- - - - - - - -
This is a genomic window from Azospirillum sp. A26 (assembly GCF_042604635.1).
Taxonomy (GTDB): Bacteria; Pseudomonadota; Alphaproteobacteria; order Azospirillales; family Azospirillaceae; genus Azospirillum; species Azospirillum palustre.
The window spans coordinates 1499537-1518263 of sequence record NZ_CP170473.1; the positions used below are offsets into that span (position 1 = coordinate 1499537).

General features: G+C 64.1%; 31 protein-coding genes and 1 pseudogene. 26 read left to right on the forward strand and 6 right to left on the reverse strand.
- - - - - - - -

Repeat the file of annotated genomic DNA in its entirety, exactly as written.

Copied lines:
This is a genomic window from Azospirillum sp. A26 (assembly GCF_042604635.1).
Taxonomy (GTDB): Bacteria; Pseudomonadota; Alphaproteobacteria; order Azospirillales; family Azospirillaceae; genus Azospirillum; species Azospirillum palustre.
The window spans coordinates 1499537-1518263 of sequence record NZ_CP170473.1; the positions used below are offsets into that span (position 1 = coordinate 1499537).

General features: G+C 64.1%; 31 protein-coding genes and 1 pseudogene. 26 read left to right on the forward strand and 6 right to left on the reverse strand.